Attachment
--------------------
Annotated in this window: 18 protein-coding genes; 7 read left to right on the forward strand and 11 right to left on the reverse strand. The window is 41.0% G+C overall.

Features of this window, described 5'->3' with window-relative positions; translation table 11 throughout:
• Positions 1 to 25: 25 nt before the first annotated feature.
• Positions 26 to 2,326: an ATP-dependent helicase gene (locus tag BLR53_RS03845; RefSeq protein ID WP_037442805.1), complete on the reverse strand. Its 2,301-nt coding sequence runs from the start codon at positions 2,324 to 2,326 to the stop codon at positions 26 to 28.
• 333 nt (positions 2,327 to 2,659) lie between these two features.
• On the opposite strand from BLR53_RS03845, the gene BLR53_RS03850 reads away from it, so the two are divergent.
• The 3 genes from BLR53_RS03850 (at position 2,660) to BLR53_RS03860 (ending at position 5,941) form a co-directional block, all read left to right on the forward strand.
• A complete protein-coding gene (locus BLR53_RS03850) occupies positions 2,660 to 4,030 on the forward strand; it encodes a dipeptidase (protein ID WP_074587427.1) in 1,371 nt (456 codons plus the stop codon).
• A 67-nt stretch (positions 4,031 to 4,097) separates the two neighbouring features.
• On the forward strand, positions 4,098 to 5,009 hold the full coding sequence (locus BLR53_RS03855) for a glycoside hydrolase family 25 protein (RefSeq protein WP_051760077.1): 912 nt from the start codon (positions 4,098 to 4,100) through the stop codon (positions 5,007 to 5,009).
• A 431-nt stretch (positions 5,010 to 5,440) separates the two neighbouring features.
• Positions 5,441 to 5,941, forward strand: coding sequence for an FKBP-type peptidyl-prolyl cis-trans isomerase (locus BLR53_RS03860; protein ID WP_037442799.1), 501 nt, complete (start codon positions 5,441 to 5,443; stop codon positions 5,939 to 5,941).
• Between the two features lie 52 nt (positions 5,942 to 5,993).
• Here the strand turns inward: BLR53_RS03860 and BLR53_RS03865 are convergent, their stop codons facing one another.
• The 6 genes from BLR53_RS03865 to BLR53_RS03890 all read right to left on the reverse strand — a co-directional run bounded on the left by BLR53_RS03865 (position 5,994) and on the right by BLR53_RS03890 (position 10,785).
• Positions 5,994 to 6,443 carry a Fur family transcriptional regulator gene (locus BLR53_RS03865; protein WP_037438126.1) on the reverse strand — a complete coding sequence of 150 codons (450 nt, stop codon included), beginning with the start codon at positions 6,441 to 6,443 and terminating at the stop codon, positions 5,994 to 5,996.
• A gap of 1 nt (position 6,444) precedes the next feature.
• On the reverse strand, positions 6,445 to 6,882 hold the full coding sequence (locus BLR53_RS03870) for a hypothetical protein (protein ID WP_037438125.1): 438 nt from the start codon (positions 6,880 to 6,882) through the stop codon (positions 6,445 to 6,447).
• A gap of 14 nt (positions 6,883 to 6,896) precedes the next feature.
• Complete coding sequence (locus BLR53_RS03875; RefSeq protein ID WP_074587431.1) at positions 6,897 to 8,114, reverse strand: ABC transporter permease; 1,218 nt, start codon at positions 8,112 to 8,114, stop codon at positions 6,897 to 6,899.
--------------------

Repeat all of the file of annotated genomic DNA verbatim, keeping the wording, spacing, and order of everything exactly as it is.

Annotated in this window: 18 protein-coding genes; 7 read left to right on the forward strand and 11 right to left on the reverse strand. The window is 41.0% G+C overall.

Features of this window, described 5'->3' with window-relative positions; translation table 11 throughout:
• Positions 1 to 25: 25 nt before the first annotated feature.
• Positions 26 to 2,326: an ATP-dependent helicase gene (locus tag BLR53_RS03845; RefSeq protein ID WP_037442805.1), complete on the reverse strand. Its 2,301-nt coding sequence runs from the start codon at positions 2,324 to 2,326 to the stop codon at positions 26 to 28.
• 333 nt (positions 2,327 to 2,659) lie between these two features.
• On the opposite strand from BLR53_RS03845, the gene BLR53_RS03850 reads away from it, so the two are divergent.
• The 3 genes from BLR53_RS03850 (at position 2,660) to BLR53_RS03860 (ending at position 5,941) form a co-directional block, all read left to right on the forward strand.
• A complete protein-coding gene (locus BLR53_RS03850) occupies positions 2,660 to 4,030 on the forward strand; it encodes a dipeptidase (protein ID WP_074587427.1) in 1,371 nt (456 codons plus the stop codon).
• A 67-nt stretch (positions 4,031 to 4,097) separates the two neighbouring features.
• On the forward strand, positions 4,098 to 5,009 hold the full coding sequence (locus BLR53_RS03855) for a glycoside hydrolase family 25 protein (RefSeq protein WP_051760077.1): 912 nt from the start codon (positions 4,098 to 4,100) through the stop codon (positions 5,007 to 5,009).
• A 431-nt stretch (positions 5,010 to 5,440) separates the two neighbouring features.
• Positions 5,441 to 5,941, forward strand: coding sequence for an FKBP-type peptidyl-prolyl cis-trans isomerase (locus BLR53_RS03860; protein ID WP_037442799.1), 501 nt, complete (start codon positions 5,441 to 5,443; stop codon positions 5,939 to 5,941).
• Between the two features lie 52 nt (positions 5,942 to 5,993).
• Here the strand turns inward: BLR53_RS03860 and BLR53_RS03865 are convergent, their stop codons facing one another.
• The 6 genes from BLR53_RS03865 to BLR53_RS03890 all read right to left on the reverse strand — a co-directional run bounded on the left by BLR53_RS03865 (position 5,994) and on the right by BLR53_RS03890 (position 10,785).
• Positions 5,994 to 6,443 carry a Fur family transcriptional regulator gene (locus BLR53_RS03865; protein WP_037438126.1) on the reverse strand — a complete coding sequence of 150 codons (450 nt, stop codon included), beginning with the start codon at positions 6,441 to 6,443 and terminating at the stop codon, positions 5,994 to 5,996.
• A gap of 1 nt (position 6,444) precedes the next feature.
• On the reverse strand, positions 6,445 to 6,882 hold the full coding sequence (locus BLR53_RS03870) for a hypothetical protein (protein ID WP_037438125.1): 438 nt from the start codon (positions 6,880 to 6,882) through the stop codon (positions 6,445 to 6,447).
• A gap of 14 nt (positions 6,883 to 6,896) precedes the next feature.
• Complete coding sequence (locus BLR53_RS03875; RefSeq protein ID WP_074587431.1) at positions 6,897 to 8,114, reverse strand: ABC transporter permease; 1,218 nt, start codon at positions 8,112 to 8,114, stop codon at positions 6,897 to 6,899.